- The Washington Times - Saturday, September 6, 2003

Unsung heroes

They are the unsung heroes of the newsroom, laboring anonymously to protect the credibility and reputations of better paid and more glamorous reporters who often don’t know their names.

These are the men and women of the copy desk, our last line of defense against errors, misstatements, misspellings and libelous slurs. And hardly a day goes by that one of them doesn’t come by my desk to point out some mistake that would have made us look ridiculous.

Every story that goes into the paper is edited at least once or twice on the “desk of origin” — in our case, the foreign desk — by editors who are trained to concentrate primarily on the content of the story.

Here, we worry about whether the reporter has all the most important facts and has them in the right order. Only secondarily do we worry about grammar and such, although of course we try to get that right as well.

All our stories then go to the dozen or so men and women on the copy desk, where those priorities are reversed.

“First, a rim editor picks up the story and edits it for grammar, punctuation and spelling, and to make sure it flows,” explained Patrick Tuohy, the copy-desk chief at The Washington Times since 1998.

“They also make sure there is no libel, but we do not edit it for content,” he said. “If there is a problem with the content, they go back to the desk of origin; what the editor on the desk decides is what goes.”

We on the foreign desk have mixed feelings when we see a copy-desk editor heading our way — a combination of chagrin because it means some error has probably slipped past us, mixed with gratitude because it has been caught before it’s too late.

Sometimes it will be an internal inconsistency, such as a name that has been spelled different ways in the same article. Other times, a copy editor will point out that the Suez Canal war actually took place in 1956 or that Mount Everest is in fact 29,035 feet high.

Once the rim editor is finished with a story, he or she passes it along to the “slot,” where it is read once more by Mr. Tuohy or another of his staffers.

“I read the story after the rim editor,” Mr. Tuohy said, “but I frequently make changes.”

‘No parades for us’

At some point in the process, the news desk — which is in charge of laying out the pages — gives the story a “head spec,” specifying the number of lines, column width and point size for the headline.

The story then goes back to the same rim editor who originally handled it to have a headline written. That same editor will write the captions for any pictures accompanying the story since he or she is already familiar with the content.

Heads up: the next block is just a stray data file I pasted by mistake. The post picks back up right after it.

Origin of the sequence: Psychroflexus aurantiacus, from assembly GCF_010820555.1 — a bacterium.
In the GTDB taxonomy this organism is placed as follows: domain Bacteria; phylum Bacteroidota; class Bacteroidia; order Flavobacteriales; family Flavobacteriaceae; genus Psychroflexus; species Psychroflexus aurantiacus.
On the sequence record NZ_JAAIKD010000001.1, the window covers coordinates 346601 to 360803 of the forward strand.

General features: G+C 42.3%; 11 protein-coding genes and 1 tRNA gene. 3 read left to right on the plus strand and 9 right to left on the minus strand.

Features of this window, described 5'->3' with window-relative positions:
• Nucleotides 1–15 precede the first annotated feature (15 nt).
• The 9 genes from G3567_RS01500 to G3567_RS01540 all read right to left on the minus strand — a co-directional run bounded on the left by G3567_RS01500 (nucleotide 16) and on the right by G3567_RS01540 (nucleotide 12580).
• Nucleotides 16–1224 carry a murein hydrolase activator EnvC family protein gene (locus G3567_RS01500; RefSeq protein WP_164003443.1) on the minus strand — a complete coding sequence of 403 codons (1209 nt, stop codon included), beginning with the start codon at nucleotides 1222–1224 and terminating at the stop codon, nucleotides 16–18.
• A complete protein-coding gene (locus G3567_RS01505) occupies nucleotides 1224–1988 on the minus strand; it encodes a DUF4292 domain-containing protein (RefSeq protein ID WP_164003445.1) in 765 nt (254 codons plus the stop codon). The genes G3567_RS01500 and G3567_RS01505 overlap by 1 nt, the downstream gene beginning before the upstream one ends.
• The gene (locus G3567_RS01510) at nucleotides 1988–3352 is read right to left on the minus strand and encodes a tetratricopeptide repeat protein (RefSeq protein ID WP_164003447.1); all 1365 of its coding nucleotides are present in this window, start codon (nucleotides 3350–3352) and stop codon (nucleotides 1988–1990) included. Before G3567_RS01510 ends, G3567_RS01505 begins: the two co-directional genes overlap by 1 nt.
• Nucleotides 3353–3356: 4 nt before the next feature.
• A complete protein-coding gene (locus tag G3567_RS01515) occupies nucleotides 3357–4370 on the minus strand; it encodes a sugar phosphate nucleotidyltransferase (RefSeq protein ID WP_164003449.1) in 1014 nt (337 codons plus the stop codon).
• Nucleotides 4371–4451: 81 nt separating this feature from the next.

The headline, too, will be studied by a slot editor and rewritten if it doesn’t properly reflect the point of the story.

“If the rim editor has a problem, they talk it over with me,” Mr. Tuohy said. “But when the slot is finished with it, that’s how it goes into the paper.”

The limited size of the staff — five to seven rim editors and two to four slot editors on a typical night — does not allow for specialization. The newspaper generates 80 to 100 stories a day from the foreign, national, metro and business desks and everyone on the copy desk has to handle his or her share.

They are assisted by standardized lists of spellings for such things as foreign names, often negotiated between Mr. Tuohy and a desk editor. For national politicians, they follow a list provided by the Congressional Quarterly down to the use of any middle initial.

But they also need to be familiar with minutiae of every kind. Mr. Tuohy has a brutal test for prospective hires that demands the widest possible general knowledge and any gaps are quickly filled after a few months or years on the job.

It’s a sometimes tedious job and provides little opportunity for recognition. The hours are miserable — typically 3:30 p.m. to 11:30 p.m. or later. Yet copy desk editors are, in my experience, some of the most committed newspapermen and women in the business.

“I guess being a reporter is more glamorous, but reporting and editing are two different skills,” Mr. Tuohy said. “We hear about it when we make a mistake, but we are expected to get the job done every night.

“The senior editors know that we do a quality job, and they back us 100 percent,” he said. But “there are no parades for us.”

David W. Jones is the foreign editor of The Washington Times. His e-mail address is djones@washingtontimes.com.

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